cultural institutions. Most importantly, it is mentoring other institutions to adopt
similar open policies.

In the same year, the National Institute for Museology and Collection Protection
(NIMOZ) – the Polish Center for Excellence for Digitisation at the Museum – adopted
a report on legal aspects of digitisation. Recommendations, prepared by a group of
legal experts working with the institute, follow the lines of the MHP policy with regard
to protecting the Public Domain, making metadata openly available, and encouraging
the free licensing of copyrighted works that the museum owns.

Key links:


North America

For the purposes of this report, the North American region encompasses the United
States and Canada. Both of these countries have been leaders in open policy across
various sectors, and have initiatives at both the national and state or provincial level.
As economically developed countries, the U.S. and Canada both invest significant
amounts of public funding in research, education and workforce development
programs that generate extensive amounts of data, publications, software, and other
resources. Open policies have a relatively strong presence in both countries, both at
the national and subnational level.

United States of America

The value of public access to publicly funded works in the U.S. has a longstanding
historical precedent in copyright law, under which virtually all works created by the
federal government are in the U.S. public domain. As a result, publicly funded
resources created by federal employees have been legally available to the public for
decades. The limiting factor has been a means of distribution, which is why the earliest
open policies in the U.S. focus not on open licensing, but on making government
resources digital, discoverable and usable by the public. Much of this happened
organically when U.S. government began to switch from print to digital online
distribution of public records in the 1990’s, and has expanded to other valuable
resources not originally intended for direct use by the public, such as raw weather
data, photographs from space, and Global Positioning System (GPS) data.

Open policy began to accelerate in 2009 when President Barack Obama took office.
The Obama Administration continued to open up government information, including a
landmark 2013 policy directive requiring all newly-created federal datasets to be open
and machine readable. More than 180,000 government datasets are now published on The Obama Administration has also looked beyond government-created

information to resources arising from work that the government funds through grants
and contracts.

In 2013 the White House issued a directive to agencies with large research budgets to
ensure that publications reporting the results of research grants are available to the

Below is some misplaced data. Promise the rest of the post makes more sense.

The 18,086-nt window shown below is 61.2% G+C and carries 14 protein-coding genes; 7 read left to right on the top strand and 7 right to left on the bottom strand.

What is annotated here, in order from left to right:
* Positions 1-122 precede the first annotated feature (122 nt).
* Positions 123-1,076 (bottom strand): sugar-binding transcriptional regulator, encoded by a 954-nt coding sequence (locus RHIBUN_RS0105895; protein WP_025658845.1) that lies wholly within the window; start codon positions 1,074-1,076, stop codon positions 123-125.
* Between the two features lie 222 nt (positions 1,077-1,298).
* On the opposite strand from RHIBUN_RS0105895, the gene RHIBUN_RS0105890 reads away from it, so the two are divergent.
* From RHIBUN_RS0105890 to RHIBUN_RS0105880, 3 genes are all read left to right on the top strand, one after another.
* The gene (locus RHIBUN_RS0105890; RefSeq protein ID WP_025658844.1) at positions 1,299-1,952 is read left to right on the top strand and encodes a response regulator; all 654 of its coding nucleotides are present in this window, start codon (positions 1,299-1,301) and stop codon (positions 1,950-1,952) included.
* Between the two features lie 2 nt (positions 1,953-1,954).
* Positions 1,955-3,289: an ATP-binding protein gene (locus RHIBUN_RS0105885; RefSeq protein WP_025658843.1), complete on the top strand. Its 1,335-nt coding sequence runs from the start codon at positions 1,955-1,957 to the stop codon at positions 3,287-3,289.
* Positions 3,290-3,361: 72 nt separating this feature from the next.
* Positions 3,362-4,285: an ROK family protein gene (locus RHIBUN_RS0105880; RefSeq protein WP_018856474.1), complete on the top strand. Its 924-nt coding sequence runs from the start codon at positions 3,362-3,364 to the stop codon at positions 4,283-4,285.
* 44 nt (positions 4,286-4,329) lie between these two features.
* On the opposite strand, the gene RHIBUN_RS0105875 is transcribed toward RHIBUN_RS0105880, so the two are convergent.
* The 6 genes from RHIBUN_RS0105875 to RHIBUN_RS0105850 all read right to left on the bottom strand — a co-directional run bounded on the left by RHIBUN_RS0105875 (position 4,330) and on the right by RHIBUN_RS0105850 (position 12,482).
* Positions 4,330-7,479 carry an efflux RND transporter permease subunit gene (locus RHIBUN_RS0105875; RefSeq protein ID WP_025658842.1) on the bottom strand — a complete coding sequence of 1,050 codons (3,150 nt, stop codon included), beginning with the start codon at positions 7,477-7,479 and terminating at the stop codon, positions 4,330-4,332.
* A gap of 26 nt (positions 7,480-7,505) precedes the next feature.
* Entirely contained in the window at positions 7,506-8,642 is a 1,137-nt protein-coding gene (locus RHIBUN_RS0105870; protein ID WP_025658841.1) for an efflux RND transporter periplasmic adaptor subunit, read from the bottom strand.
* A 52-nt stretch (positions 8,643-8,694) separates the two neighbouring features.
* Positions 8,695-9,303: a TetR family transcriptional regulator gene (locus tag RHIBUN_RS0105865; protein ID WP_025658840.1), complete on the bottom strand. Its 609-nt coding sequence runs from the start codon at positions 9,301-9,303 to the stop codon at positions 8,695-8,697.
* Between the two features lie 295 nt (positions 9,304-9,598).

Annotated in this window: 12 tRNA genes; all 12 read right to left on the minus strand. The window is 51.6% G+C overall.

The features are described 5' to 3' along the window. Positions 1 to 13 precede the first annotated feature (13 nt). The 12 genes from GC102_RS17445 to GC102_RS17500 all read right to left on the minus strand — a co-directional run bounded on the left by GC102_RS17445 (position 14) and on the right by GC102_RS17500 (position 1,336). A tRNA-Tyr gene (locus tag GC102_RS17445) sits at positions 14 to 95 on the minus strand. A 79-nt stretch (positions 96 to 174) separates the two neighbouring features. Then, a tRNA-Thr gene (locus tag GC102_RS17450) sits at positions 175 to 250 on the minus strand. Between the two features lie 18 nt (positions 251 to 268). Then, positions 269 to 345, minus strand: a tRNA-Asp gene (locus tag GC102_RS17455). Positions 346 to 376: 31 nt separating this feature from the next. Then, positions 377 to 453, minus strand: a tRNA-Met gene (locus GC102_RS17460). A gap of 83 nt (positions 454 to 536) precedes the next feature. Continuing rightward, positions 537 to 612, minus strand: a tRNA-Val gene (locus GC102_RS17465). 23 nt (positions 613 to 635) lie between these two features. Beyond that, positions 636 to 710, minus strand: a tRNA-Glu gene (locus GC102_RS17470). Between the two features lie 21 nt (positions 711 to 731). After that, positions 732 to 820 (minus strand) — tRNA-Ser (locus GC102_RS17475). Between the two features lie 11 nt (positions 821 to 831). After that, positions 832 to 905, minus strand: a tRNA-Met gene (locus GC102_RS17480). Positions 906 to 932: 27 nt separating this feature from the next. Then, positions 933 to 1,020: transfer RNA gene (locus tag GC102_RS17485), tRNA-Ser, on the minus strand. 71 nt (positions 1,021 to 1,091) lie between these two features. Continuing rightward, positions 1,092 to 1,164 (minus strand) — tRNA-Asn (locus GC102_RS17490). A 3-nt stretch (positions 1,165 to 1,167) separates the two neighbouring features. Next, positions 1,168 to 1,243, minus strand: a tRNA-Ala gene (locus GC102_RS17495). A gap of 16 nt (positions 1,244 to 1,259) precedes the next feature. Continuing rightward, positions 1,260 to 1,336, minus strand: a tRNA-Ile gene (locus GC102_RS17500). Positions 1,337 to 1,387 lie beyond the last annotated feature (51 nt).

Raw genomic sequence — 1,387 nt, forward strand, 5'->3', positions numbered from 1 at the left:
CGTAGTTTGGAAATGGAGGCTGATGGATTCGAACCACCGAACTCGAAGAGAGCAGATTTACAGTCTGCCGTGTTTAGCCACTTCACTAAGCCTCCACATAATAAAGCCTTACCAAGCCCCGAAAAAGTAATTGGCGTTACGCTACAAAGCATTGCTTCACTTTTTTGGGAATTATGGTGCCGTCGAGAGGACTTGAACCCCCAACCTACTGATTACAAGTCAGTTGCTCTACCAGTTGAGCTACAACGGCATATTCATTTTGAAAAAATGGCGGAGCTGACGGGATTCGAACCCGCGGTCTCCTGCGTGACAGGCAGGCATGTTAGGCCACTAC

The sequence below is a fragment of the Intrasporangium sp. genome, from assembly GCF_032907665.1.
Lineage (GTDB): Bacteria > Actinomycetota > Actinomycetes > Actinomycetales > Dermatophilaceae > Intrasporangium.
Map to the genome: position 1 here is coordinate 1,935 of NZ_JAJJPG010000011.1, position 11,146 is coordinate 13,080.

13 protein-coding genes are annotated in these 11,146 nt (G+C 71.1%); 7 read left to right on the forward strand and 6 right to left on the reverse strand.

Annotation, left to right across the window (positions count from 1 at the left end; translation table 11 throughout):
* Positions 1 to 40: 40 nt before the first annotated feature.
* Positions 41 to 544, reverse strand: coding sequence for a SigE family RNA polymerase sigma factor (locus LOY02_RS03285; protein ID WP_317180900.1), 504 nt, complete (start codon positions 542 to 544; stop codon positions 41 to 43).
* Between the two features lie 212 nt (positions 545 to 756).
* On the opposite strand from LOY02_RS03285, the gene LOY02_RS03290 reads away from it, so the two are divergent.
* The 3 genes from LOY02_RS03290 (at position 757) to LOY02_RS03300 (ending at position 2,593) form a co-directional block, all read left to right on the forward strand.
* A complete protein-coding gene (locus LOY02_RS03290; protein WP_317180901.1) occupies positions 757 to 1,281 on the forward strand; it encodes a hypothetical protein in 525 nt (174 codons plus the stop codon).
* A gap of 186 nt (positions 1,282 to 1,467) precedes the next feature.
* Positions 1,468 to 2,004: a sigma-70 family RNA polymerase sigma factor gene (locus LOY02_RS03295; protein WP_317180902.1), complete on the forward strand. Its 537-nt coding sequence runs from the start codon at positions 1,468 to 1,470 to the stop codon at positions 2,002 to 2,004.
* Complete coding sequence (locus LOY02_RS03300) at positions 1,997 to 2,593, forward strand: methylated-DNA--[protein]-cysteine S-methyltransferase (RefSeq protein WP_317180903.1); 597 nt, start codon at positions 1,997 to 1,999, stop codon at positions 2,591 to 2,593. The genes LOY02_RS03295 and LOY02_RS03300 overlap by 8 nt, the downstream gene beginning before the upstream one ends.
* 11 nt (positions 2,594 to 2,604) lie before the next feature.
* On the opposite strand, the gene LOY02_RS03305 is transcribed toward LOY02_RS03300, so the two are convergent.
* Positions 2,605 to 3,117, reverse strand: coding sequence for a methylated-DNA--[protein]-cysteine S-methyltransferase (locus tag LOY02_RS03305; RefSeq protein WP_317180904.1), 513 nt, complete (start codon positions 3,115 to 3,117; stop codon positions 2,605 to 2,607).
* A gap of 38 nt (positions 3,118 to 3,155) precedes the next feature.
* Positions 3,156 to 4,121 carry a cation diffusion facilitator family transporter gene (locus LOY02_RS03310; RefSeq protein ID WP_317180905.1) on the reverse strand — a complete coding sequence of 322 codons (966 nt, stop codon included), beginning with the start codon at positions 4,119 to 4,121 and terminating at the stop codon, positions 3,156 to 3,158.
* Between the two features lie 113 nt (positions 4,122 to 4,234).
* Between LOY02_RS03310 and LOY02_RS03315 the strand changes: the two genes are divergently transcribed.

public within 12 months, building on an successful policy at the National Institutes of
Health enacted in 2008. While not strictly an open policy (as it does not require open
licensing), it is a significant step in that direction.

In 2015, the U.S. Department of Labor became the first agency to adopt a blanket open
licensing policy for copyrightable works arising from competitive grants, and the U.S.
Department of Education also began the process of adopting a similar policy. Both
agencies previously implemented open licensing policies at the grant program level.
Looking ahead to 2016 and beyond, the U.S. has made explicit commitments to open
policy in its 2016-2017 Open Government National Action Plan, relating to open data,
the open licensing of educational resources, opening up government-created software
code, and expanding public access to research results. This plan is significant in light of
the upcoming 2016 presidential election, since it will help raise the visibility of open
policy as an issue for the next administration.

There have also been significant advances in the U.S. at the sub-national level. At least
six state governments have funded programs to expand the use of open educational
resources—California, Connecticut, North Dakota, Oregon, Texas, and Washington—
and numerous more have adopted policies encouraging this approach.

A handful of public institutions of higher education have also begun adopting policies,
such as the California Community College Chancellor’s Office policy requiring open
licensing for all resources arising from grants and contracts. It has also become
increasingly common for large philanthropic foundations — which are subsidised by
the public through tax exemptions — to adopt open policies. One notable example is
the Bill & Melinda Gates Foundation, which (starting in 2017) will require that all
research publications arising from foundation grants be openly licensed and freely
available immediately, along with the underlying data. Other foundations, including the
Ford Foundation and the William & Flora Hewlett Foundation, require open licensing
on all resources arising from grants.

Key links:



Canada has made a number of notable advancements in open policy, particularly in the
areas of Open Data and Open Education. Canada launched its first federal Open Data
portal in 2011, which now encompasses more than 100,000 datasets, including an
extensive collection of geodata. Canada codified an Open Data policy in its 2014